To make things worse, we’re not confident that Goldacre and Gimpy are actually anti-homeopathy: the former occasionally argues that he considers that homeopaths may have a role as someone for patients to talk to, who present a comforting therapeutic transaction. There is a strong possibility that neither they, nor other sceptical writers, would care about homeopathy were it not for the elaborate and mis-guided scientific claims that are made for it.
In fact, the NYT article elaborated on the BMJ item by Schwartz, Woloshin and Moynihan (news release because BMJ is paywalled) that lamented the degree of influence to which health journalists may be subjected and that may create conflicts of interest.
“Journalists also need to clearly disclose when their sources have ties to industry, whether they are quoting patient groups, opinion leaders, or patients referred to them by an industry public relations office,” says Schwartz. “The problem with compelling anecdotes of treatment success is that they may represent the exception, rather than a more typical experience. This can mislead audiences.”
To enhance credibility and reestablish trust in the media, the authors recommend similar steps to those being taken in the medical field: journalists and organizations that train journalists should not accept funding or prizes from healthcare industries, and journalists should routinely divulge their own conflicts of interest and those of their sources.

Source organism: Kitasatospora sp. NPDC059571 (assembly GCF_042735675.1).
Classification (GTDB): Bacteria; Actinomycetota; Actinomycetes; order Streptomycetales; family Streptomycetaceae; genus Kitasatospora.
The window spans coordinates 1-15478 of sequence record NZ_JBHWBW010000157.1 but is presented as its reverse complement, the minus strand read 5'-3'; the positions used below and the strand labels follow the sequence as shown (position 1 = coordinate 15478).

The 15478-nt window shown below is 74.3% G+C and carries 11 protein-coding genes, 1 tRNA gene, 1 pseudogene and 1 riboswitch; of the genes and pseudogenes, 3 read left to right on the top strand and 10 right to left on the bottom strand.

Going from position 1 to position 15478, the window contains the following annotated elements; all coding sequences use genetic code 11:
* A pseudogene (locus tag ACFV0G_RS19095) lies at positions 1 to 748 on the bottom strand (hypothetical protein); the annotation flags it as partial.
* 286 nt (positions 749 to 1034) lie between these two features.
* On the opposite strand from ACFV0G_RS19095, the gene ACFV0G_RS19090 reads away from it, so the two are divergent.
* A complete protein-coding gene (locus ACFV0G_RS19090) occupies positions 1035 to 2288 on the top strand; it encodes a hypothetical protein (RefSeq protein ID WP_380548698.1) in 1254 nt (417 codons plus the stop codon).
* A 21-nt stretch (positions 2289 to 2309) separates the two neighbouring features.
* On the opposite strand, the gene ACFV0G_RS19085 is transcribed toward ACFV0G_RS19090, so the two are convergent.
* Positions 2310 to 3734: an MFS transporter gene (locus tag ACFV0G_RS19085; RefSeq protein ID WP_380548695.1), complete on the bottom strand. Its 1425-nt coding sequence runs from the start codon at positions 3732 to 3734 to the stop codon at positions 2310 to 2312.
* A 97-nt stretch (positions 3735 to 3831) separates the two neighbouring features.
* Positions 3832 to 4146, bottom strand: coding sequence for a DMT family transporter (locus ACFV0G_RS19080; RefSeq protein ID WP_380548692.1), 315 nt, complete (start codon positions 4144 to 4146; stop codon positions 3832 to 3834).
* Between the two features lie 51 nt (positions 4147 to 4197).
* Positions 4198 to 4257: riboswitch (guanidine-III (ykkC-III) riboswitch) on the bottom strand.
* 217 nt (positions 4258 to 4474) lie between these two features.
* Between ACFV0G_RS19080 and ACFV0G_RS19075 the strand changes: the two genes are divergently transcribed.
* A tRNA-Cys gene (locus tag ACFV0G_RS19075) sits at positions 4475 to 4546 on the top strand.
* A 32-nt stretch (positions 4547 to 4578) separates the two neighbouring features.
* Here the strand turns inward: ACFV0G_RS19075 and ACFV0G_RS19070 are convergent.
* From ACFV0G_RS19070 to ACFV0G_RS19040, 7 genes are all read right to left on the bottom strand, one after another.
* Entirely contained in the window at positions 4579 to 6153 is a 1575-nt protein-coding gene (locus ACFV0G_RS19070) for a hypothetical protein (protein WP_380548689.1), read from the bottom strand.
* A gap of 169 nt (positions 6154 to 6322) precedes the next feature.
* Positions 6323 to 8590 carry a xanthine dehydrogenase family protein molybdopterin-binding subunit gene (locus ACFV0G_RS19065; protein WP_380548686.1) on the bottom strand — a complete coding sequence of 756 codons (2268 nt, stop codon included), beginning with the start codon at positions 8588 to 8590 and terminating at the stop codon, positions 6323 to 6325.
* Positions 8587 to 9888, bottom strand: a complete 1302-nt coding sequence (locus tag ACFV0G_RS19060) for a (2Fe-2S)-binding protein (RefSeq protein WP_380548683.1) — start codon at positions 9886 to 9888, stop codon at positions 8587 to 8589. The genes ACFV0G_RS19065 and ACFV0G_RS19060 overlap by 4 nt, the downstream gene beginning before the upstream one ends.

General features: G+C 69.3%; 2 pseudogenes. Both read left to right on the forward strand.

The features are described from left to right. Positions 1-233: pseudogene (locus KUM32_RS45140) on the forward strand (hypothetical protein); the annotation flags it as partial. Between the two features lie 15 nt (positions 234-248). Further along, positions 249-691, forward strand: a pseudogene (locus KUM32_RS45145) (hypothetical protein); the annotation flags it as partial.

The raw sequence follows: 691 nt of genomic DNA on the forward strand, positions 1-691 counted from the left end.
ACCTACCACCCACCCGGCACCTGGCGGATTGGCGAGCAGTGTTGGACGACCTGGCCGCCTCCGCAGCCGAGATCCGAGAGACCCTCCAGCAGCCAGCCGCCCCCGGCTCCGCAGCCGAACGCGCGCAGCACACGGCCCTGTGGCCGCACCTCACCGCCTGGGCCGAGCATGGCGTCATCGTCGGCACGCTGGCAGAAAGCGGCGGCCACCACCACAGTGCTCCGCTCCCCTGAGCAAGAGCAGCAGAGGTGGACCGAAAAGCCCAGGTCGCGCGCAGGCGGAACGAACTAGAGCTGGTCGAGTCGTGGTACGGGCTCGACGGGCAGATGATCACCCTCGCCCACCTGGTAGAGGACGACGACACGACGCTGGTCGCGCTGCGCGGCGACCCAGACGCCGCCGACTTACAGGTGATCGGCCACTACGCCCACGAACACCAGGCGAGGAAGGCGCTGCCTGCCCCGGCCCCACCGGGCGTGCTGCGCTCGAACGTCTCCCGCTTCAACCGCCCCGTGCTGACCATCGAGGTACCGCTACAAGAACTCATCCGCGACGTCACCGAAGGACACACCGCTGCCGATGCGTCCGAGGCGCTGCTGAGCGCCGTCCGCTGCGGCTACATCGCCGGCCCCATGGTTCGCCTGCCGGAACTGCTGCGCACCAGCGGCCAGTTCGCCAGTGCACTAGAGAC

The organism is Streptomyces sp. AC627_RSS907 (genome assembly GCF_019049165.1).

“The news media plays a vital role,” says Woloshin. “If medical journalists compromise, or appear to compromise, their independence, society loses.”
CAM is an industry in which the sale of supplements etc. plays a substantial part. Having recently complained about the shoddy scholarship of some over-credulous interpretation of nutritional approaches to managing addiction, HolfordWatch would argue that concerns about the ethics of journalism should apply across the entire spectrum of health reporting.
We suggest that journalism educators should not accept funding from the healthcare and drug industries, that journalists should not accept gifts, awards, or any financial support from the industries they cover, and that journalists should routinely disclose their conflicts of interest and those of their sources. [Who’s watching the watchdogs? Extensive excerpts at Schwitzer]